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On the Art of War


not merely a question of downright blunders, from which none can
hope to be wholly exempt. Omissions were frequent; hard passages
were willfully distorted or slurred over. Such offenses are less
pardonable. They would not be tolerated in any edition of a Latin or
Greek classic, and a similar standard of honesty ought to be insisted
upon in translations from Chinese." In 1908 a new edition of Capt.
Calthrop's translation was published in London. It was an
improvement on the first — omissions filled up and numerous
mistakes corrected — but new errors were created in the process. Dr.
Giles, in justifying his translation, wrote: "It was not undertaken out of
any inflated estimate of my own powers; but I could not help feeling
that Sun Tzu deserved a better fate than had befallen him, and I
knew that, at any rate, I could hardly fail to improve on the work of my
predecessors." Clearly, Dr. Giles' work established much of the
groundwork for the work of later translators who published their own
editions. Of the later editions of the ART OF WAR I have examined;
two feature Giles' edited translation and notes, the other two present
the same basic information from the ancient Chinese commentators
found in the Giles edition. Of these four, Giles' 1910 edition is the
most scholarly and presents the reader an incredible amount of
information concerning Sun Tzu's text, much more than any other
translation. The Giles' edition of the ART OF WAR, as stated above,
was a scholarly work. Dr. Giles was a leading sinologue at the time
and an assistant in the Department of Oriental Printed Books and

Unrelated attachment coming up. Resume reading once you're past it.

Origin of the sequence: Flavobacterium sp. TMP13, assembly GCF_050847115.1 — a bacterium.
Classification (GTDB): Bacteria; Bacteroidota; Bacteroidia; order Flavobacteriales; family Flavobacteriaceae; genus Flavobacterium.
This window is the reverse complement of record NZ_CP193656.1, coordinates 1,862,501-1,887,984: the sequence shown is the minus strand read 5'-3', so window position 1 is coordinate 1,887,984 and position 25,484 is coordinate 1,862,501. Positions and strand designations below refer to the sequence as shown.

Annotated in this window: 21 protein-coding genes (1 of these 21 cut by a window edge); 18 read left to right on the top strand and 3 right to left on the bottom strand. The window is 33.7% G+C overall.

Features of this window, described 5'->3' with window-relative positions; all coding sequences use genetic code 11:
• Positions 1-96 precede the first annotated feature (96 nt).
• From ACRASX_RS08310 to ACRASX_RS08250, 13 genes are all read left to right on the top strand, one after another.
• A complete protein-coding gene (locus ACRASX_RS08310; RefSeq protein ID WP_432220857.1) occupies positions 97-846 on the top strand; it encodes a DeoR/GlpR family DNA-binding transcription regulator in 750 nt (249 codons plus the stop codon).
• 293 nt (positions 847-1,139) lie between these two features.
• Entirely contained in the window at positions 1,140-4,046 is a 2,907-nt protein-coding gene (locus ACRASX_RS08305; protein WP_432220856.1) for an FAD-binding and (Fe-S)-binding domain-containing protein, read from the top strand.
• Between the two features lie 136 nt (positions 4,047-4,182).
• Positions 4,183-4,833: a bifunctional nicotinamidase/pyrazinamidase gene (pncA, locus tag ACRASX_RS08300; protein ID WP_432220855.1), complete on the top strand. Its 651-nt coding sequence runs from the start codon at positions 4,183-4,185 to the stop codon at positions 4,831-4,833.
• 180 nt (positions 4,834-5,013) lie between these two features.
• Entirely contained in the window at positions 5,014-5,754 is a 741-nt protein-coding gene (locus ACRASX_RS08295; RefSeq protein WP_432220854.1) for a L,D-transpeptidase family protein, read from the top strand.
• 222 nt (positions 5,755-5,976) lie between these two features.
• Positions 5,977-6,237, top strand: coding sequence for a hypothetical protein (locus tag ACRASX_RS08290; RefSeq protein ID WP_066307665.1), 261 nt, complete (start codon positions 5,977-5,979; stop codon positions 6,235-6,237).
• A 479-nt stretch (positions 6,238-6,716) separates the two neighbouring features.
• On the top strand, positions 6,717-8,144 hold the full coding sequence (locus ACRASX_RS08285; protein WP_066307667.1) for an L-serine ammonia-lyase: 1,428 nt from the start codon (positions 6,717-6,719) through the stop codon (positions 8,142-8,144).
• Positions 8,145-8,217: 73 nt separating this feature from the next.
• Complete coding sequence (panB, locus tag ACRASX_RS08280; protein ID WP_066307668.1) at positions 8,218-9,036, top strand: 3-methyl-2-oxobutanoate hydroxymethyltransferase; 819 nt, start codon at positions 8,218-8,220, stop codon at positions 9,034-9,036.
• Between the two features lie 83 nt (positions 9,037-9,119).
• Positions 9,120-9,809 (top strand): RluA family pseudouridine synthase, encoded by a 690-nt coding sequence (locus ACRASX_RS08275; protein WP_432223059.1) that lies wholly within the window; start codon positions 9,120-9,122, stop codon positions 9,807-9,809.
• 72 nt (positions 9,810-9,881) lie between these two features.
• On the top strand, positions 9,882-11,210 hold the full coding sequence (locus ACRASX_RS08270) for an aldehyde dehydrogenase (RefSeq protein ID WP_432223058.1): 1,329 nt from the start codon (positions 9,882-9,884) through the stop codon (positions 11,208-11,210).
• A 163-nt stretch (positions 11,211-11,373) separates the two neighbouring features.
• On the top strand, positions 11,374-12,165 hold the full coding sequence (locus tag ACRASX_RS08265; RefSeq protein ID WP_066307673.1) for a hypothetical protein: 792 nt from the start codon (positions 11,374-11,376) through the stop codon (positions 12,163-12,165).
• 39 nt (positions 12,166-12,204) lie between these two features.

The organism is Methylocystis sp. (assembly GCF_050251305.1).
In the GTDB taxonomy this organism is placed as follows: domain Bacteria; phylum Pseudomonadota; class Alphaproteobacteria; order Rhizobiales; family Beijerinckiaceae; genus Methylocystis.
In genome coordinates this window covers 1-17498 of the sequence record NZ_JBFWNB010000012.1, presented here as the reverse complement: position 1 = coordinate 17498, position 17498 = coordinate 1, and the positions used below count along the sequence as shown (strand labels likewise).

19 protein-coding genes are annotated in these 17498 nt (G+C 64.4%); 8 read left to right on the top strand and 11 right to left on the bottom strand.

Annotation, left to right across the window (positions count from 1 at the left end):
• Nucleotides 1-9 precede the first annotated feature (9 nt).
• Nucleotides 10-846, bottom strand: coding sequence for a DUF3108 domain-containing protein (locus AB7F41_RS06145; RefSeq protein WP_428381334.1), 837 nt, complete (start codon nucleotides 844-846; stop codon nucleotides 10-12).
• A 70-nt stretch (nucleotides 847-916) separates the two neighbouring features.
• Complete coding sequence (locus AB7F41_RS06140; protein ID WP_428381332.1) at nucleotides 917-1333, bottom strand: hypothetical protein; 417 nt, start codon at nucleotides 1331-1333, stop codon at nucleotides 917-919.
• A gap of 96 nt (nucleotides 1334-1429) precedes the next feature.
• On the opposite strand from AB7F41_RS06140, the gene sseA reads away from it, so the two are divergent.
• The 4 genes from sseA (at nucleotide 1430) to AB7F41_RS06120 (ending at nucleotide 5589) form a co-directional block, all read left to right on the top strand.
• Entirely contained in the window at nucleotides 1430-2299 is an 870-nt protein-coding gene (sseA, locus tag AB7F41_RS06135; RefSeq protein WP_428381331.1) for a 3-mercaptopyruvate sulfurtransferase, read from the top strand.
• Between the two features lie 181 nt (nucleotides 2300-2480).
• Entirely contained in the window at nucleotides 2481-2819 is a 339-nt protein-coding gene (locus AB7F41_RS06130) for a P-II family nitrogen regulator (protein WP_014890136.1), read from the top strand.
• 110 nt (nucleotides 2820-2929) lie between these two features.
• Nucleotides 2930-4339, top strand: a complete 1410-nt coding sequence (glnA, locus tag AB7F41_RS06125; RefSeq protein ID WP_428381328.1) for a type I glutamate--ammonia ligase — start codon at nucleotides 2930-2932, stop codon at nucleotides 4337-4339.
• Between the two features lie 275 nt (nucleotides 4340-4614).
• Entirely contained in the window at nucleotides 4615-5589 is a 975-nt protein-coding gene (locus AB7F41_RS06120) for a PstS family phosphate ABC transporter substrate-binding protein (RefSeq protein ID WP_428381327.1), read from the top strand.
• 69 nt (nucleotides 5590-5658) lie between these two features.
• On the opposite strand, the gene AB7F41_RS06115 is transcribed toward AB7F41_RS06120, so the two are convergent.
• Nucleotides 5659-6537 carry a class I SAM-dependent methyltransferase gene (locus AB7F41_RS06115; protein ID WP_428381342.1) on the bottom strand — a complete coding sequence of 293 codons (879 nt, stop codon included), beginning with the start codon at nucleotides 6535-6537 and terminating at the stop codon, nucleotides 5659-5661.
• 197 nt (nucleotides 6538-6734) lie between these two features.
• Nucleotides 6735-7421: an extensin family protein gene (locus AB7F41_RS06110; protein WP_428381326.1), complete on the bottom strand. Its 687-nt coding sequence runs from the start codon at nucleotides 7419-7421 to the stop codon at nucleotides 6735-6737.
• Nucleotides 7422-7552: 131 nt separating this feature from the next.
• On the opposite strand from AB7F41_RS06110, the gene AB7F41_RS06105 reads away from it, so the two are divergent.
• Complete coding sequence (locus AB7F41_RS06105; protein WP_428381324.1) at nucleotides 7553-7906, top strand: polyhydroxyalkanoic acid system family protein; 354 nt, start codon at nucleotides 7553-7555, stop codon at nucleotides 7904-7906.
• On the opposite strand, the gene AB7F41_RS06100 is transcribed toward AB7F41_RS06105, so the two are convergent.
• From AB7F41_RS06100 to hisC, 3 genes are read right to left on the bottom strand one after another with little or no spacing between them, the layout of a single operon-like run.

Manuscripts in the British Museum. Apparently he wanted to produce
a definitive edition, superior to anything else that existed and perhaps
something that would become a standard translation. It was the best
translation available for 50 years. But apparently there was not much
interest in Sun Tzu in English- speaking countries since it took the
start of the Second World War to renew interest in his work. Several
people published unsatisfactory English translations of Sun Tzu. In
1944, Dr. Giles' translation was edited and published in the United
States in a series of military science books. But it wasn't until 1963
that a good English translation (by Samuel B. Griffith and still in print)
was published that was an equal to Giles' translation. While this
translation is more lucid than Dr. Giles' translation, it lacks his
copious notes that make his so interesting. Dr. Giles produced a work
primarily intended for scholars of the Chinese civilization and
language. It contains the Chinese text of Sun Tzu, the English
translation, and voluminous notes along with numerous footnotes.
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